April 2018

Warm-Up: Readathon Lite!

Readathon is coming!

I’m not the organizer, but I loved it so much the many times I participated that I wanted to encourage you to try it, even if it’s just to put your toe into the water.

Want to do that? To take a quick dip?

Here’s the way to do a Readathon Lite:

Readathon: The challenge is to try to read and socialize for twenty-four straight hours.
Readathon Lite: Read and socialize until you are tired. Go to sleep. Wake up. Read some more.

Readathon: Read continually. Eschew all invitations, including those of your loved ones for meals. Take a book with you into the bathtub. Avoid all human contact, including the cries of your offspring and pleads of your spouse. Be strong. Read.
Readathon Lite: Read. Take a break. Walk. Go eat with your family. Read some more. Take another break. Eat a few Hershey Kisses. Play with your dog. Read a little more.

Readathon: Read War and Peace. Have Moby Dick as backup. In case you finish W&P.
Readathon Lite: Have a nice stack of funny books, YA fiction, a book of poetry, graphic novels, some magazines, even some children’s picture books. Read in little bursts. Read whatever strikes your fancy. Stop when you want. Read something else.

Readathon: Visit every participant that signed up for the readathon. Write long posts about the readathon. Enter every hourly competition. Spend so much time blogging that you do not actually read anything.
Readathon Lite: Update your blog. Visit a fellow participant or two every hour and leave a comment. Enter a few competitions. JMHO, but these are the most fun part of the readathon.

Readathon: Stay up all twenty-four hours. Go to bed as soon as the readathon is over. Sleep all the next day and find you can’t go to sleep that night. Wake for work on Monday cranky and irritable. Explain to everyone that you spent all weekend in a twenty-four hour readathon. Wait for appropriate responses of admiration and envy. Instead, hear comments like, “Why would anyone try to read for twenty-four hours? Who would do that?” accompanied by hoots of laughter.
Readathon Lite: Sleep when you need to. Wake up on Monday refreshed and happy. Tell your best reading buddy about the readathon and share your favorite reads with her.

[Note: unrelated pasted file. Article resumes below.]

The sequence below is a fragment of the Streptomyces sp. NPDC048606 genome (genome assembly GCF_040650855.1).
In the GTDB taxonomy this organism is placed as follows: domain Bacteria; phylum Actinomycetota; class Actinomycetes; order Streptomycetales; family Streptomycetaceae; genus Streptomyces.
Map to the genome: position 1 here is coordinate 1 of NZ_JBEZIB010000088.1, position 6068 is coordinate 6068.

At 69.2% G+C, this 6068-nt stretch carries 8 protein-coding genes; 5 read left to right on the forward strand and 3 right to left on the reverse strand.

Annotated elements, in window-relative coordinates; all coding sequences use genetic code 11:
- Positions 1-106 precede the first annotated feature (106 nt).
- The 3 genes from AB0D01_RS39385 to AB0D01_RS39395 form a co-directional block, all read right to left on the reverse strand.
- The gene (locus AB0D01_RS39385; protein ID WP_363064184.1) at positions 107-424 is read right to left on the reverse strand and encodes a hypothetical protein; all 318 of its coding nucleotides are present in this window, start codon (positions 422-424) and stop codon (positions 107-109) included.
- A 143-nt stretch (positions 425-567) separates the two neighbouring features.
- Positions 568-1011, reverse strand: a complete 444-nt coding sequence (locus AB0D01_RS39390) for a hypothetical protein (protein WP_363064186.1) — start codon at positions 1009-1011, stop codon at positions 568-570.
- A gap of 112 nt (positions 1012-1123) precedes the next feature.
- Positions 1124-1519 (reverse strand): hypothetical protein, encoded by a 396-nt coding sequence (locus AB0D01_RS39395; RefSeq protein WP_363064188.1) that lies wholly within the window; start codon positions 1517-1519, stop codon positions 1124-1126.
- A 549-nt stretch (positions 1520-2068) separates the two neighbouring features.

So how do you signup for Readathon Lite? Same place as always. Hope to see you there!

Deb from Readerbuzz, you are a rock star. Thank you for this post!

April 2018

Warm-Up: Readathon Pro Tips

It’s that time of the year again: Dewey’s 24 Hour Readathon 2018! Starting on April 28, book readers and bloggers come together to read as much as they can within a 24-hour time frame.

There are lots of fun mini-challenges, reading sprints and more on 24hourreadathon.com.

Last year’s event was my first time participating, and I’ve learned about a few activities that can keep a late reader awake during a heavy readathon like this:

Drinking lots of coffee or caffeinated tea.

I’m not much of a coffee drinker, so when I’m feeling sleepy and need an energy booster, I’ll sip on something sweet and sugary like tea or Gatorade. I’ll even go for juices like V8 Splash or lemonade. Something that won’t fill your stomach to make you tired, but more to keep your eyes open.

Naps are your best friend.

I know this is a post that is supposed to keep you awake, but I’ll tell you now that naps were created for a reason. Whether it’s a short, 20-minute one or an hour-long, naps are good for when you need to do long activities later, and you dont want to burn yourself out. That way, you can participate in more challenges and sprints later in the day.

Using the TV and internet to your advantage.

Last year, I basically had my TV on all day, but I didn’t really watch it. I used it as background noise/amplifier to keep me awake while reading. Same with podcasts and Youtube videos. I chose videos that were easy to listen to and not necessarily watch. It’s better than music, in my opinion, because if it’s a new video, I won’t know what’s going on unless I listen in.

Not depending on the reading sprints to read.

Last year, I used the reading sprints in the beginning of the day, but since I had to work early in the morning, I came home to take a nap then got to reading. I didn’t depend on the reading sprints until it was close to the end. The sprints are helpful if you have time for them, like on an off day, but for someone who has a busy day, sprints arent needed. And that’s ok too; I feel like as long as you’re reading during the time period, it works!

(Note from Andi Organizer: most of us involved in Readathon were around before reading sprints were a thing, so we often forget about them! Oops!)

Having fun!

The most important “rule” to keep in mind is to have fun! Invite some of your friends for reading parties, share stories, participate in challenges online. Make it enjoyable so it’s not just you reading alone for 24 hours. That’s the whole point of this whole event; to have fun, make new friends, and explore new books out there.

You can find Danielle on Facebook, Twitter, Instagram, Tumblr and her book blog, PoetryBooksYA.